2. Any additional treatments received prior to enrollment will be considered an exclusion.
    3. Minimal dose for concomitant radiotherapy is 45 Gy
  4. Karnofsky scale ≥ 70
  5. Life expectancy at least 3 months
  6. Participants of childbearing age must use effective contraception.
  7. All patients must sign written informed consent.
  8. Treatment start date at least 4 weeks out from surgery.
  9. Treatment start date at least 4 weeks out but not more than 7 weeks from the later of last dose of concomitant Temozolomide or radiotherapy.

Exclusion Criteria:

  1. Progressive disease (according to MacDonald Criteria). If pseudoprogression is suspected, additional imaging studies must be performed to rule out true progression.
  2. Actively participating in another clinical treatment trial
  3. Pregnant
  4. Significant co-morbidities at baseline which would prevent maintenance Temozolomide treatment:

    1. Thrombocytopenia (platelet count < 100 x 103/μL)
    2. Neutropenia (absolute neutrophil count < 1.5 x 103/μL)
    3. CTC grade 4 non-hematological Toxicity (except for alopecia, nausea, vomiting)
    4. Significant liver function impairment - AST or ALT > 3 times the upper limit of normal
    5. Total bilirubin > upper limit of normal
    6. Significant renal impairment (serum creatinine > 1.7 mg/dL)
  5. Implanted pacemaker, programmable shunts, defibrillator, deep brain stimulator, other implanted electronic devices in the brain, or documented clinically significant arrhythmias.
  6. Infra-tentorial tumor
  7. Evidence of increased intracranial pressure (midline shift > 5mm, clinically significant papilledema, vomiting and nausea or reduced level of consciousness)
  8. History of hypersensitivity reaction to Temozolomide or a history of hypersensitivity to DTIC.

Information from the National Library of Medicine

To learn more about this study, you or your doctor may contact the study research staff using the contact information provided by the sponsor.

Please refer to this study by its identifier (NCT number): NCT00916409

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United States, Alabama
University of Alabama at Birmingham
Birmingham, Alabama, United States, 35294-3410
United States, Arizona
Barrow Neurology Clinics
Phoenix, Arizona, United States, 85013
United States, California
City of Hope
Duarte, California, United States, 91010-3000
University of California San Diego Moores Cancer Center (UCSD)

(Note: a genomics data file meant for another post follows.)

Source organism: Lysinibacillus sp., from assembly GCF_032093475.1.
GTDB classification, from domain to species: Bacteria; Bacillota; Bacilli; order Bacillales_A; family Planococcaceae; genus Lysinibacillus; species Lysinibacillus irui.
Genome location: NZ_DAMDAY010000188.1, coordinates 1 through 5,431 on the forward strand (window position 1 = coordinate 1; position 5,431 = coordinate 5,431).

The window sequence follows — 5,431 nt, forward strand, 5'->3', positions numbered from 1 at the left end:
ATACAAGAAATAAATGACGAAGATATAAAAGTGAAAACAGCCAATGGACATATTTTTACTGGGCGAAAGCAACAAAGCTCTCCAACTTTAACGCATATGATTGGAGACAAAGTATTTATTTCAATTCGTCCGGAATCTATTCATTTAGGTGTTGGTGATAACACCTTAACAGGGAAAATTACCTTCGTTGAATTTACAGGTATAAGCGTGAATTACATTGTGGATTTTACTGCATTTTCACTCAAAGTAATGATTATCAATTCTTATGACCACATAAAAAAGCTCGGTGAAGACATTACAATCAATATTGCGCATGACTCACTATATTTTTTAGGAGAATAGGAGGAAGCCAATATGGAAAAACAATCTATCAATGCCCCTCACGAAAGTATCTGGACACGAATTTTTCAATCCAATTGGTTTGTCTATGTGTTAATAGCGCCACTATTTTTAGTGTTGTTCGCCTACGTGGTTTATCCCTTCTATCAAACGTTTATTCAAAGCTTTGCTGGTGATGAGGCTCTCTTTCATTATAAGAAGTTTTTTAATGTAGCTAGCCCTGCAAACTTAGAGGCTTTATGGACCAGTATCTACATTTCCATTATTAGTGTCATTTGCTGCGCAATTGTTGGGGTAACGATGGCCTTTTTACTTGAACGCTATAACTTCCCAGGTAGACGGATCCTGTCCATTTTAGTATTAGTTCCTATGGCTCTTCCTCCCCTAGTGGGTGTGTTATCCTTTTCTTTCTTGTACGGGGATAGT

La Jolla, California, United States, 92093
University of Southern California (USC)
Los Angeles, California, United States, 90033
United States, Colorado
University of Colorado Denver
Aurora, Colorado, United States, 80045
United States, Florida
UF Health Cancer Center at Orlando Health
Orlando, Florida, United States, 32806
H. Lee Moffitt Cancer Center & Research Institute
Tampa, Florida, United States, 33612
United States, Georgia
Emory University, Winship Cancer Institute
Atlanta, Georgia, United States, 30322
United States, Illinois
University of Illinois at Chicago (UIC)
Chicago, Illinois, United States, 60612
United States, Kentucky
University of Kentucky, Markey Cancer Center
Lexington, Kentucky, United States, 40536-0093
Norton Cancer Institute
Louisville, Kentucky, United States, 40202
United States, Maine
Maine Medical Center
Scarborough, Maine, United States, 04074
United States, Maryland
The Johns Hopkins Hospital
Baltimore, Maryland, United States, 21287
United States, Massachusetts
Tufts Medical Center
Boston, Massachusetts, United States, 02111
Beth Israel Deaconess Medical Center
Boston, Massachusetts, United States, 02215
Lahey Clinic Medical Center
Burlington, Massachusetts, United States, 01805
United States, Michigan
Henry Ford Health System
Detroit, Michigan, United States, 48202
United States, Missouri
Washington University School of Medicine, Division of Oncology
St. Louis, Missouri, United States, 63110
United States, New Jersey
New Jersey Neuroscience Center - JFK Medical Center
Edison, New Jersey, United States, 08818
John Theurer Cancer Center at Hackensack University Medical Center
Hackensack, New Jersey, United States, 07601
United States, New York
Weill Cornell Medical College
New York, New York, United States, 10021
Mount Sinai Medical Center, Department of Neurosurgery
New York, New York, United States, 10029
Columbia University Medical Center
New York, New York, United States, 10032
United States, North Carolina
University of North Carolina
Chapel Hill, North Carolina, United States, 27599
United States, Ohio
Cleveland Clinic Taussig Cancer Center
Cleveland, Ohio, United States, 44195
The Ohio State University Arthur G. James Cancer Hospital and Solove Research Institute
Columbus, Ohio, United States, 43210
United States, Pennsylvania
Geisinger Health System
Danville, Pennsylvania, United States, 17822
Hospital of the University of Pennsylvania
Philadelphia, Pennsylvania, United States, 19104
Pennsylvania Hospital
Philadelphia, Pennsylvania, United States, 19104
University of Pittsburgh Medical Center (UPMC)